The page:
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What Canadians Can Expect If They Bought a House Before Coronavirus

What Canadians Can Expect If They Bought a House Before Coronavirus
4 min. read
What to Expect If You Bought a House Before Coronavirus

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Thousands of Canadians bought a home just before the coronavirus crisis hit. As the market conditions are changing, many are wondering whether their deals will close.

At the beginning of 2020, Canada’s real estate market seemed it was headed for a high-yielding spring season. In February, home sales increased by almost 27% year-over-year while the average home price rose by 15% compared to the same month a year ago. However, as the coronavirus outbreak took its toll, the housing market is now faced with new challenges entering the spring season.

Thousands of people bought a home just before the coronavirus crisis set in. Data from the Canadian Real Estate Association (CREA) showed that there were 65,494 homes sold in January and February 2020. This means that 130,000 families are now waiting to see whether their deals will close in the upcoming months. With prices predicted to fall, many are wondering if the pandemic is considered force majeure and will free them from current obligations.

Usually, it takes a few weeks or months until a deal is closed. After a transaction is booked, buyers transfer a deposit that is held in escrow by the seller’s lawyers and the rest of the amount is transferred at closing. Considering the length of the process and the uncertainty that surrounds coronavirus, the situation could definitely change until the deal is closed. With prices dropping just before closing the deal, many buyers could regret paying a larger amount.

For those who want to close the transaction regardless of the amount paid, other challenges may surface. As declining prices could increase the loan-t0-value ratio, valuation metrics may change until closing, leading to buyers paying additional funds.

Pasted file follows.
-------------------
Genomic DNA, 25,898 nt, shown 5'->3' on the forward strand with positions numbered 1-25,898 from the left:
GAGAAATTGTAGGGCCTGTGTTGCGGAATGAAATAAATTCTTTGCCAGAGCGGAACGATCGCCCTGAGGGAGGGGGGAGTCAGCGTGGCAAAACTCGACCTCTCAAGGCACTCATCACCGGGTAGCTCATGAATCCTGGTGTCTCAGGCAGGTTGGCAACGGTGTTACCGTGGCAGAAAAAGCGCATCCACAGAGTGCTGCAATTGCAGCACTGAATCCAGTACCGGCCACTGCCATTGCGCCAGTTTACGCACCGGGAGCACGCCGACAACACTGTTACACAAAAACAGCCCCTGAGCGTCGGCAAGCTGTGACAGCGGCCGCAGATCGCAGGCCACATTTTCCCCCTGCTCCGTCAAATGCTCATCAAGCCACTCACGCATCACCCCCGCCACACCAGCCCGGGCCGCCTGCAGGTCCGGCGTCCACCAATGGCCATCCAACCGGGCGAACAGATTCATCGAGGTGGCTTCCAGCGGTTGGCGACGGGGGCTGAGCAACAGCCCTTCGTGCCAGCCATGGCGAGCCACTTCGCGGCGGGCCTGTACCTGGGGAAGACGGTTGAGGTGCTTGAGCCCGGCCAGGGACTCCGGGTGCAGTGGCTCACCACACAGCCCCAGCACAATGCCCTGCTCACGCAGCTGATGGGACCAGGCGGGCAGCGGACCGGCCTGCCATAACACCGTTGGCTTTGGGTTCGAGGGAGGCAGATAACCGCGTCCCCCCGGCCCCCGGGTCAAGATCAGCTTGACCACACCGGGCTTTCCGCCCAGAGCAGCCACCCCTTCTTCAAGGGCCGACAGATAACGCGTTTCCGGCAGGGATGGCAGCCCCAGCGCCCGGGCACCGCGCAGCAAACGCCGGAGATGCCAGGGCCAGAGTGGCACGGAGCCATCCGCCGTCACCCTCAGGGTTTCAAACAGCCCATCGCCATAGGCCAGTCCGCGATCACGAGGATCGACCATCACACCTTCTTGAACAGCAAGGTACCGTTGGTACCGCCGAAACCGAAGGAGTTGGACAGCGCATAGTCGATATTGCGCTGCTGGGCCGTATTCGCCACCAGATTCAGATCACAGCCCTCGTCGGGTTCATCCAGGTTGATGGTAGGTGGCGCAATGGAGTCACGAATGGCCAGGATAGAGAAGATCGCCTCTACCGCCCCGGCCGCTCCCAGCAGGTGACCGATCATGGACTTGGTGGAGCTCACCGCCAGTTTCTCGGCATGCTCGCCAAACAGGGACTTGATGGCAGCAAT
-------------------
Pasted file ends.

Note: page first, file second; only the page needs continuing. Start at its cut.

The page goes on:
Experts point out other potential concerns. Though a highly unlikely scenario, financial markets might not extend credit; thus, sales can’t be closed which affects sellers as well. Moreover, many buyers are trying to sell their current properties to be able to afford the new one. In case of severe liquidity constraints, they won’t be able to follow through with the new transaction. Buyers who planned to cash in on their investments to make their down payments could also be affected.

What Buyers and Sellers Need to Know

In an effort to learn what might be helpful for buyers and sellers to know during these times, Financial Post reached out to lawyers specializing in real estate transactions and contract law for information.

According to their statements, in Ontario, B.C. and Quebec the standard residential real estate transactions don’t include force majeure provisions. In Ontario, for instance, buyers and sellers will have to respect their obligations under the Ontario Real Estate Association’s (OREA) Agreement of Purchase and Sale. Mark Weisleder, a partner with the law firm Real Estate Lawyers.ca LLP said:

“Only way a deal cannot close is if the government registration system closes down or lenders cannot fund loans, which is not the case right now.”

Considering real estate businesses were deemed essential in Ontario, real estate brokerages and law firms are allowed to function while following the new guidelines on social distancing. Moreover, financial institutions are working and extending mortgage credit.

While force majeure is not covered in OREA’s Agreement of Purchase and Sale, experts mention that parties can add additional clauses in Schedule A of the Agreement at the execution of the agreement.

Furthermore, parties can choose to cancel the deal by invoking frustration of contract as unforeseen events prevent them from performing their obligations. As a best practice, parties should agree to a postponement rather than nullifying the contract. The parties have the responsibility to prove they made reasonable efforts to fulfill their obligations given that the bar to prove the frustration of contract is high.

Given the coronavirus pandemic, it might the time to review the standard buyer and seller agreements which are province-specific. New clauses to protect both parties as well as provide opportunities for insurers to price risk could provide stability during this period.



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